Q: Are you comfortable with an enrollment of 400 students?

A: “400 for me was the most perfect size. We could give quality services for the kids. The kids could come a certain amount of times to the library, etc. One Principal, one Librarian.”

Q: You set out from the very beginning to incorporate a “caring” philosophy at Momilani Elementary to bring your teachers, students and parents together as one. Did the hiring of teachers change to fit your philosophy?

A: “I changed from hiring the most skillful teacher to hiring the teacher with the most heart. I felt the skillfulness could be taught to the teacher whereas the heart part is not something that you can teach someone.”

Q: What was the immediate impact?

A: “For us I think it really made a difference in building our school and acquiring the kind of reputation we have which is, “teachers really care about my child” in addition to getting good instruction. At that point it was a shift in what matters most.”

Q: Has modern technology made an impact on communication between teacher and parent?

A: “Our younger teachers who have had a lot of technology during their college years are more prone to setting up blogs and giving their e-mail addresses out for communication. I was surprised the first ones did it. I was kind of like, “Are you sure?” What happens is the communication really flows.”

Q: You mentioned that the schools parents were involved in coming together to prevent attempts to close the school. Are there other examples of their support to the schools success?

A: “Did you know that almost every single text book that our children have is purchased by the parents?
Our textbooks are not older than 5 years old.”

Q: How do the parents pay for the books?

A: “We have a fun run once a year and they get pledges. The students go out and get pledges. We’ll say this is for our reading textbooks. From the fundraiser we are able buy one text book for K-6. Parents have been there to donate money for their child to have a new textbook. Our parents know their kids have the latest that there is to learn from. We’ve also known from our research that when you teach from an old textbook it’s not aligned to what currently is being tested of the student.”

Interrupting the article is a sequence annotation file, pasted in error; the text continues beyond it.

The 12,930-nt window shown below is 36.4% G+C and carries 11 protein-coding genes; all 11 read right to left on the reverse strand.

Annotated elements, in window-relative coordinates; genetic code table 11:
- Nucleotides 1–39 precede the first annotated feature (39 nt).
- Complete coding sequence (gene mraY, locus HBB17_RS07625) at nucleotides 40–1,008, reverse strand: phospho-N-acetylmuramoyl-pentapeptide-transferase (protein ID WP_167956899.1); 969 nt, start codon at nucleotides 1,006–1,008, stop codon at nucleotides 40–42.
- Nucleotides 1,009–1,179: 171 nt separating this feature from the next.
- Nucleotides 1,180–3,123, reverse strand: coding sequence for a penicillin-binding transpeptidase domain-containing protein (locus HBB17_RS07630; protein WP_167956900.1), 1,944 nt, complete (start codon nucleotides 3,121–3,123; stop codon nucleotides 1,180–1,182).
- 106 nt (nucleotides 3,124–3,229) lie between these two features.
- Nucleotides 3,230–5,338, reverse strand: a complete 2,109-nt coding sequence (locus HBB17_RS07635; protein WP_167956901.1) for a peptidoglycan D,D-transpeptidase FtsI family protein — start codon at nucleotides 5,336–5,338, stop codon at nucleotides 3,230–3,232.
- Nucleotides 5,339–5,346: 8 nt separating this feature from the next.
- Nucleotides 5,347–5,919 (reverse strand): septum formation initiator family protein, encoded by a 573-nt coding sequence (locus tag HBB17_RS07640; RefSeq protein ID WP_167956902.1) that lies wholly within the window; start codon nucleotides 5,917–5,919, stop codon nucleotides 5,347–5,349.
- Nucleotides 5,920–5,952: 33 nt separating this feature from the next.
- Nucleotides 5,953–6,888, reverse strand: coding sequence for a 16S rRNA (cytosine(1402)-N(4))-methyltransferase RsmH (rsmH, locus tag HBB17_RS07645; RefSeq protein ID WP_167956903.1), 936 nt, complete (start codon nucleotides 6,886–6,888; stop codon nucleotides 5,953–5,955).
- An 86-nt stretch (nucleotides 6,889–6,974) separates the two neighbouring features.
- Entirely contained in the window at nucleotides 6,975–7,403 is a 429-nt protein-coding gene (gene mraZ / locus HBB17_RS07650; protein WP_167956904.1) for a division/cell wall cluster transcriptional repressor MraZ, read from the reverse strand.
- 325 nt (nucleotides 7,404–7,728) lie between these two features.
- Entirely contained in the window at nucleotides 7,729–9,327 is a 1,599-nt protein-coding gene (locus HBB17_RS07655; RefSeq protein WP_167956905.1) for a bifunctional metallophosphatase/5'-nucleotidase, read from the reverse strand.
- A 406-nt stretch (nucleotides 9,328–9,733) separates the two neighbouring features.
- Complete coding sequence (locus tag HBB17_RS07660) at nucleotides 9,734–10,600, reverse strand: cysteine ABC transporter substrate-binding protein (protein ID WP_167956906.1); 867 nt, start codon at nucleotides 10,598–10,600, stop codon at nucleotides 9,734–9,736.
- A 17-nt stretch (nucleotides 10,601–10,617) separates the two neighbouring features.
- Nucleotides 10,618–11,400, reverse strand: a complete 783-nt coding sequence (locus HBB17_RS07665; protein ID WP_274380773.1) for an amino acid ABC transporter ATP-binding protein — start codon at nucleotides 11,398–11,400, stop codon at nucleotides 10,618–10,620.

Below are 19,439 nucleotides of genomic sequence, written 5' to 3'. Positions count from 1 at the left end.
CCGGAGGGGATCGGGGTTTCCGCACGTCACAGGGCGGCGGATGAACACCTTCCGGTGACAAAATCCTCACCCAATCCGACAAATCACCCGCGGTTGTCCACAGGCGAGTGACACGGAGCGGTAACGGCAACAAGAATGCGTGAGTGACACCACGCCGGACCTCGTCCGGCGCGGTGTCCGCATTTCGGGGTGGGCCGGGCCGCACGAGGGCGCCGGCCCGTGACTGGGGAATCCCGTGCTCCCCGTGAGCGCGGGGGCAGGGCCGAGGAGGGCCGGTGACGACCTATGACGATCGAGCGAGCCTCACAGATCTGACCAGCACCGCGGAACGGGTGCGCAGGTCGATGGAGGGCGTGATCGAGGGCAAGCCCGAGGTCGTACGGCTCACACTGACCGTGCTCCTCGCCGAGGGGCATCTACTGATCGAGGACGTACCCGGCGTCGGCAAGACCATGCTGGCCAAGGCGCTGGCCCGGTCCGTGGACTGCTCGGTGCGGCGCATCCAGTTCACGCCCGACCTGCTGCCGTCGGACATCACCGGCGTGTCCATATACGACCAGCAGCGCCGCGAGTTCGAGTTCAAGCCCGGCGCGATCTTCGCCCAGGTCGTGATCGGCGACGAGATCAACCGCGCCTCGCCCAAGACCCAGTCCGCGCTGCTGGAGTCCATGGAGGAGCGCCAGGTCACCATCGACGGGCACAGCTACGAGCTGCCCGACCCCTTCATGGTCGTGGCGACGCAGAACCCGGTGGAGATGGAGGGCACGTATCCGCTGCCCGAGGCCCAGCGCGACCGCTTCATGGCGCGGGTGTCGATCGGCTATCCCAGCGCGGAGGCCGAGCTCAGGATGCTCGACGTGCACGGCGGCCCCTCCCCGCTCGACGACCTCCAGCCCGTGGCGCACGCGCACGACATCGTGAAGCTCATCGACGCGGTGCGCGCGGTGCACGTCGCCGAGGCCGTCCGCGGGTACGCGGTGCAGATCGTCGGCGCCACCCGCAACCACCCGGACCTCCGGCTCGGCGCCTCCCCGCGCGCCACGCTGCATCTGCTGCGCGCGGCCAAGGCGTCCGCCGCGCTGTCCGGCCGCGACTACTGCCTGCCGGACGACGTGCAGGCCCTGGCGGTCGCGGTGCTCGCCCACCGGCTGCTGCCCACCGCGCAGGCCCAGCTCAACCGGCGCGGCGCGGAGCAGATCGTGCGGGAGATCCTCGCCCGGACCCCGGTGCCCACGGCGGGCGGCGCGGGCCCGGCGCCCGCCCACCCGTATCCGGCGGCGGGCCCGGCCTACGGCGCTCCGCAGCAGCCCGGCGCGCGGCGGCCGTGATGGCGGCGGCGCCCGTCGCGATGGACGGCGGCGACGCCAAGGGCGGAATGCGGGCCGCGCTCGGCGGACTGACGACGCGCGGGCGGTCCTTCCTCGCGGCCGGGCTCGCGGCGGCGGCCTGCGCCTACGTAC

Q: Momilani has posted exceptional Hawaii State Assessment Test scores in both Reading and Math in past years. What do you attribute to your success?

A: “What we look at as a school is their consistency amongst all the grade levels. Except for one grade level this year, all of the grades are consistent. They all hit 90’s. 90% for reading. For the grade level that didn’t make it we always research as to why? Maybe our teaching alignment is not correct so I have to do the necessary adjustments with the teaching. This year our 6th grade scored 98% for Reading and 94% for Math.”

Q: Counselor Lance Nishihara has been with you at Momilani Elementary since you became Principal 21 years ago. How important has his work been in the schools success?

A: “If there’s such a thing as yin & yang in this world, I’m on the dark side and he’s on the bright side. He’s such a good person. He represents the character education part of every child’s need. We really work on that. Mr. Nishihara holds a Masters Degree in Educational Counseling.”

Q: Would you say that through the years you have developed a very special relationship with
Mr. Nishihara?

A: “I think he’s special. Our working together and walking the dream and seeing it come to fruition has been very personally satisfying. Not only that but professionally. We are just constantly thinking of additional things that we can do for our children. It’s always building because we have learned from past experiences.”

Q: Is it safe to say that problems with discipline are not a factor for Mr. Nishihara to face on a daily basis at the school?

A: “In the past 21 years we have had two suspensions. Other than that our discipline problems have been very minor. We take a pro active approach to all behaviors. What he does is he walks through this path of how everything happened or maybe backwards mapping. What turn of events could have happened if they took a different path?”

Q: Overall the schools success depends on the support and bond between your administration, teachers, students and parents?

A: “We’re so fortunate because we’re supported. We support the teachers. The teachers support the kids. The parents support our efforts. The grandparents are welcome here. It’s such a wonderful relationship. I enjoy coming to work everyday, I work with wonderful people.”